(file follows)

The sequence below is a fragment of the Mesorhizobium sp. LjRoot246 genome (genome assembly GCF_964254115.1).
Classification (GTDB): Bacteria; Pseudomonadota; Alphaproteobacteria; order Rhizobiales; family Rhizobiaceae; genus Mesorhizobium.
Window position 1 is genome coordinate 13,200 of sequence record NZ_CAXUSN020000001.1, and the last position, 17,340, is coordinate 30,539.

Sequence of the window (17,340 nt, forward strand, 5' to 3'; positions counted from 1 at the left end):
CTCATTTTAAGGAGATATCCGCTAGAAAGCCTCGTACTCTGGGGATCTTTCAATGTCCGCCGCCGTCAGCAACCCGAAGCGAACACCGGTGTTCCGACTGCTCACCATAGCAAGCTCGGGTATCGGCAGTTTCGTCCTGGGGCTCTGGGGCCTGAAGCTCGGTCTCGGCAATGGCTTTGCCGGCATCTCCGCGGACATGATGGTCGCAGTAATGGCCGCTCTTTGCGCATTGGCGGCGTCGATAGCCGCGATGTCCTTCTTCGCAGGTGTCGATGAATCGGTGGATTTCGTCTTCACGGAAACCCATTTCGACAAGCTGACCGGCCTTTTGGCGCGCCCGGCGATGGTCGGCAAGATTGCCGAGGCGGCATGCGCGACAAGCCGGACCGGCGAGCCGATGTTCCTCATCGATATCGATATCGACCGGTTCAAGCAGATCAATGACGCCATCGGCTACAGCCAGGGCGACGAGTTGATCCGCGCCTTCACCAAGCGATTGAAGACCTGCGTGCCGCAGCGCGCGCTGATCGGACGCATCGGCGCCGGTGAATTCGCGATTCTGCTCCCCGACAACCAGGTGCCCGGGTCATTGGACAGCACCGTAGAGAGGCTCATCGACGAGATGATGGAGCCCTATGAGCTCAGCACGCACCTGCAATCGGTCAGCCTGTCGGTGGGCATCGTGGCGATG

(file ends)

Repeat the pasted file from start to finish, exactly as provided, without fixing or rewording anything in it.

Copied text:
The sequence below is a fragment of the Mesorhizobium sp. LjRoot246 genome (genome assembly GCF_964254115.1).
Classification (GTDB): Bacteria; Pseudomonadota; Alphaproteobacteria; order Rhizobiales; family Rhizobiaceae; genus Mesorhizobium.
Window position 1 is genome coordinate 13,200 of sequence record NZ_CAXUSN020000001.1, and the last position, 17,340, is coordinate 30,539.

Sequence of the window (17,340 nt, forward strand, 5' to 3'; positions counted from 1 at the left end):
CTCATTTTAAGGAGATATCCGCTAGAAAGCCTCGTACTCTGGGGATCTTTCAATGTCCGCCGCCGTCAGCAACCCGAAGCGAACACCGGTGTTCCGACTGCTCACCATAGCAAGCTCGGGTATCGGCAGTTTCGTCCTGGGGCTCTGGGGCCTGAAGCTCGGTCTCGGCAATGGCTTTGCCGGCATCTCCGCGGACATGATGGTCGCAGTAATGGCCGCTCTTTGCGCATTGGCGGCGTCGATAGCCGCGATGTCCTTCTTCGCAGGTGTCGATGAATCGGTGGATTTCGTCTTCACGGAAACCCATTTCGACAAGCTGACCGGCCTTTTGGCGCGCCCGGCGATGGTCGGCAAGATTGCCGAGGCGGCATGCGCGACAAGCCGGACCGGCGAGCCGATGTTCCTCATCGATATCGATATCGACCGGTTCAAGCAGATCAATGACGCCATCGGCTACAGCCAGGGCGACGAGTTGATCCGCGCCTTCACCAAGCGATTGAAGACCTGCGTGCCGCAGCGCGCGCTGATCGGACGCATCGGCGCCGGTGAATTCGCGATTCTGCTCCCCGACAACCAGGTGCCCGGGTCATTGGACAGCACCGTAGAGAGGCTCATCGACGAGATGATGGAGCCCTATGAGCTCAGCACGCACCTGCAATCGGTCAGCCTGTCGGTGGGCATCGTGGCGATG